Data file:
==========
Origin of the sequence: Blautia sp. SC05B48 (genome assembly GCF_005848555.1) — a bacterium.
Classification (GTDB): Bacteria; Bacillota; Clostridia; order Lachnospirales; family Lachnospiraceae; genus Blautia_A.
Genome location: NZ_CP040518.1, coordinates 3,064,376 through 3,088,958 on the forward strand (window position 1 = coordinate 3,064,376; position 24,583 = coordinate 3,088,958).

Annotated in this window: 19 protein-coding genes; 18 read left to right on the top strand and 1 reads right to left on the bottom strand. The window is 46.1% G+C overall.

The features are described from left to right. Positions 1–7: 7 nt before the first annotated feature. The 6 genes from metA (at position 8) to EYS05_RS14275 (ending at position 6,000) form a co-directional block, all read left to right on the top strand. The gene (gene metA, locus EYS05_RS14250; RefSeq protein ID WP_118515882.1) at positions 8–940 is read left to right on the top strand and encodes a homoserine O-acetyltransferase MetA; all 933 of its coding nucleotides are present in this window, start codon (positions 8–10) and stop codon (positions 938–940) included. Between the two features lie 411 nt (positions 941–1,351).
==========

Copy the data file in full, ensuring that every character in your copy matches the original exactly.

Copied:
Origin of the sequence: Blautia sp. SC05B48 (genome assembly GCF_005848555.1) — a bacterium.
Classification (GTDB): Bacteria; Bacillota; Clostridia; order Lachnospirales; family Lachnospiraceae; genus Blautia_A.
Genome location: NZ_CP040518.1, coordinates 3,064,376 through 3,088,958 on the forward strand (window position 1 = coordinate 3,064,376; position 24,583 = coordinate 3,088,958).

Annotated in this window: 19 protein-coding genes; 18 read left to right on the top strand and 1 reads right to left on the bottom strand. The window is 46.1% G+C overall.

The features are described from left to right. Positions 1–7: 7 nt before the first annotated feature. The 6 genes from metA (at position 8) to EYS05_RS14275 (ending at position 6,000) form a co-directional block, all read left to right on the top strand. The gene (gene metA, locus EYS05_RS14250; RefSeq protein ID WP_118515882.1) at positions 8–940 is read left to right on the top strand and encodes a homoserine O-acetyltransferase MetA; all 933 of its coding nucleotides are present in this window, start codon (positions 8–10) and stop codon (positions 938–940) included. Between the two features lie 411 nt (positions 941–1,351).